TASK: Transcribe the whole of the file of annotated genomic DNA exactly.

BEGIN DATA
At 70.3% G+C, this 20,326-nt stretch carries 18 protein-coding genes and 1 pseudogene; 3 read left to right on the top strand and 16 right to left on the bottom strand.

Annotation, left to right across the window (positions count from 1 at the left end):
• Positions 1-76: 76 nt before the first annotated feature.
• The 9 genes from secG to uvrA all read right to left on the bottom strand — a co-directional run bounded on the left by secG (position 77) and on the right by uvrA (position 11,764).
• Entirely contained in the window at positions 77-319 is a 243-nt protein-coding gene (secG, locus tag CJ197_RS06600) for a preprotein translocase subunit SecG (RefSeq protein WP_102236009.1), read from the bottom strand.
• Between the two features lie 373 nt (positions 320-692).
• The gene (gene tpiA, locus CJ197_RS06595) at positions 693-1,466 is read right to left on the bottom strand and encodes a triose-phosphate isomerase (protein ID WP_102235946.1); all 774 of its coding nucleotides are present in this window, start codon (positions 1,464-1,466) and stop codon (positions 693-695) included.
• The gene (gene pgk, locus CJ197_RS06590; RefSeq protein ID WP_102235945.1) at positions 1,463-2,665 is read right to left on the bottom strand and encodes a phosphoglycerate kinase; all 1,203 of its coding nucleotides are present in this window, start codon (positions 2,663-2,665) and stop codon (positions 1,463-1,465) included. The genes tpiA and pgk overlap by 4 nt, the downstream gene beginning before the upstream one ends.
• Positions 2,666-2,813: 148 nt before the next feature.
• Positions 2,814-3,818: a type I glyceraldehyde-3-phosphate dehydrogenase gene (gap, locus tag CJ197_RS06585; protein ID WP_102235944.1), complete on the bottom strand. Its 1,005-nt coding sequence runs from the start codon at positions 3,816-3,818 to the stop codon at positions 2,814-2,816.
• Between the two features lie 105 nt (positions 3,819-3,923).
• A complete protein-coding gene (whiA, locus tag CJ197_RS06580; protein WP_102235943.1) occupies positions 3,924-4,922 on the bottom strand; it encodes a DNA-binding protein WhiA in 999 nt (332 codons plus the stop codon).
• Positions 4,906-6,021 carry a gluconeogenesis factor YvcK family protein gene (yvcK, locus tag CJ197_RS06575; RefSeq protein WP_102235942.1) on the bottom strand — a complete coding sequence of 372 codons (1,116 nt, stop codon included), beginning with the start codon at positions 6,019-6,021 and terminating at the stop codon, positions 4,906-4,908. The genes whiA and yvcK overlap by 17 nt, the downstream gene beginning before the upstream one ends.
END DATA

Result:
At 70.3% G+C, this 20,326-nt stretch carries 18 protein-coding genes and 1 pseudogene; 3 read left to right on the top strand and 16 right to left on the bottom strand.

Annotation, left to right across the window (positions count from 1 at the left end):
• Positions 1-76: 76 nt before the first annotated feature.
• The 9 genes from secG to uvrA all read right to left on the bottom strand — a co-directional run bounded on the left by secG (position 77) and on the right by uvrA (position 11,764).
• Entirely contained in the window at positions 77-319 is a 243-nt protein-coding gene (secG, locus tag CJ197_RS06600) for a preprotein translocase subunit SecG (RefSeq protein WP_102236009.1), read from the bottom strand.
• Between the two features lie 373 nt (positions 320-692).
• The gene (gene tpiA, locus CJ197_RS06595) at positions 693-1,466 is read right to left on the bottom strand and encodes a triose-phosphate isomerase (protein ID WP_102235946.1); all 774 of its coding nucleotides are present in this window, start codon (positions 1,464-1,466) and stop codon (positions 693-695) included.
• The gene (gene pgk, locus CJ197_RS06590; RefSeq protein ID WP_102235945.1) at positions 1,463-2,665 is read right to left on the bottom strand and encodes a phosphoglycerate kinase; all 1,203 of its coding nucleotides are present in this window, start codon (positions 2,663-2,665) and stop codon (positions 1,463-1,465) included. The genes tpiA and pgk overlap by 4 nt, the downstream gene beginning before the upstream one ends.
• Positions 2,666-2,813: 148 nt before the next feature.
• Positions 2,814-3,818: a type I glyceraldehyde-3-phosphate dehydrogenase gene (gap, locus tag CJ197_RS06585; protein ID WP_102235944.1), complete on the bottom strand. Its 1,005-nt coding sequence runs from the start codon at positions 3,816-3,818 to the stop codon at positions 2,814-2,816.
• Between the two features lie 105 nt (positions 3,819-3,923).
• A complete protein-coding gene (whiA, locus tag CJ197_RS06580; protein WP_102235943.1) occupies positions 3,924-4,922 on the bottom strand; it encodes a DNA-binding protein WhiA in 999 nt (332 codons plus the stop codon).
• Positions 4,906-6,021 carry a gluconeogenesis factor YvcK family protein gene (yvcK, locus tag CJ197_RS06575; RefSeq protein WP_102235942.1) on the bottom strand — a complete coding sequence of 372 codons (1,116 nt, stop codon included), beginning with the start codon at positions 6,019-6,021 and terminating at the stop codon, positions 4,906-4,908. The genes whiA and yvcK overlap by 17 nt, the downstream gene beginning before the upstream one ends.